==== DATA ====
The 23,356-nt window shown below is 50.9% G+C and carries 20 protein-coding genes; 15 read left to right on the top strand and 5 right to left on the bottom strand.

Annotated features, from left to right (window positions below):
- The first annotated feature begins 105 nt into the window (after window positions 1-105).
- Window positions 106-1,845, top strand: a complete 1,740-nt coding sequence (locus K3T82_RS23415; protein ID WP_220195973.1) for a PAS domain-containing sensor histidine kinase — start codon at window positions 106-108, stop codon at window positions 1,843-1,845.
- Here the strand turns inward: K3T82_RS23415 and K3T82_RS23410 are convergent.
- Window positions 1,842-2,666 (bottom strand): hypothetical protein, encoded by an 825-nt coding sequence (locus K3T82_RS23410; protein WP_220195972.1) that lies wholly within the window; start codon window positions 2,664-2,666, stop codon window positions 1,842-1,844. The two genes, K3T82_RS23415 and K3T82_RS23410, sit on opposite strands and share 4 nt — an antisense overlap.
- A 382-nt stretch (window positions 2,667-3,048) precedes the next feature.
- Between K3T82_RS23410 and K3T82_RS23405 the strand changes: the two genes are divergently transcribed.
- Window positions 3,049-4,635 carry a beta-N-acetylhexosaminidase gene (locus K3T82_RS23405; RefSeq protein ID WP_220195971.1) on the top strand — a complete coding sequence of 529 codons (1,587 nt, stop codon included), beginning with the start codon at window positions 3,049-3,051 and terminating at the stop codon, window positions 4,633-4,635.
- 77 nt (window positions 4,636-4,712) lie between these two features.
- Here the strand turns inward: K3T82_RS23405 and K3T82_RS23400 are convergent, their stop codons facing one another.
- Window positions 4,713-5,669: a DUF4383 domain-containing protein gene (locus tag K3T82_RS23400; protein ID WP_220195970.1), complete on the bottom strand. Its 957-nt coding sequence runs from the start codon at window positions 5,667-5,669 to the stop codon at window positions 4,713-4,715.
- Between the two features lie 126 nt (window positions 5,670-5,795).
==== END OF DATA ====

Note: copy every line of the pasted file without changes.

The 23,356-nt window shown below is 50.9% G+C and carries 20 protein-coding genes; 15 read left to right on the top strand and 5 right to left on the bottom strand.

Annotated features, from left to right (window positions below):
- The first annotated feature begins 105 nt into the window (after window positions 1-105).
- Window positions 106-1,845, top strand: a complete 1,740-nt coding sequence (locus K3T82_RS23415; protein ID WP_220195973.1) for a PAS domain-containing sensor histidine kinase — start codon at window positions 106-108, stop codon at window positions 1,843-1,845.
- Here the strand turns inward: K3T82_RS23415 and K3T82_RS23410 are convergent.
- Window positions 1,842-2,666 (bottom strand): hypothetical protein, encoded by an 825-nt coding sequence (locus K3T82_RS23410; protein WP_220195972.1) that lies wholly within the window; start codon window positions 2,664-2,666, stop codon window positions 1,842-1,844. The two genes, K3T82_RS23415 and K3T82_RS23410, sit on opposite strands and share 4 nt — an antisense overlap.
- A 382-nt stretch (window positions 2,667-3,048) precedes the next feature.
- Between K3T82_RS23410 and K3T82_RS23405 the strand changes: the two genes are divergently transcribed.
- Window positions 3,049-4,635 carry a beta-N-acetylhexosaminidase gene (locus K3T82_RS23405; RefSeq protein ID WP_220195971.1) on the top strand — a complete coding sequence of 529 codons (1,587 nt, stop codon included), beginning with the start codon at window positions 3,049-3,051 and terminating at the stop codon, window positions 4,633-4,635.
- 77 nt (window positions 4,636-4,712) lie between these two features.
- Here the strand turns inward: K3T82_RS23405 and K3T82_RS23400 are convergent, their stop codons facing one another.
- Window positions 4,713-5,669: a DUF4383 domain-containing protein gene (locus tag K3T82_RS23400; protein ID WP_220195970.1), complete on the bottom strand. Its 957-nt coding sequence runs from the start codon at window positions 5,667-5,669 to the stop codon at window positions 4,713-4,715.
- Between the two features lie 126 nt (window positions 5,670-5,795).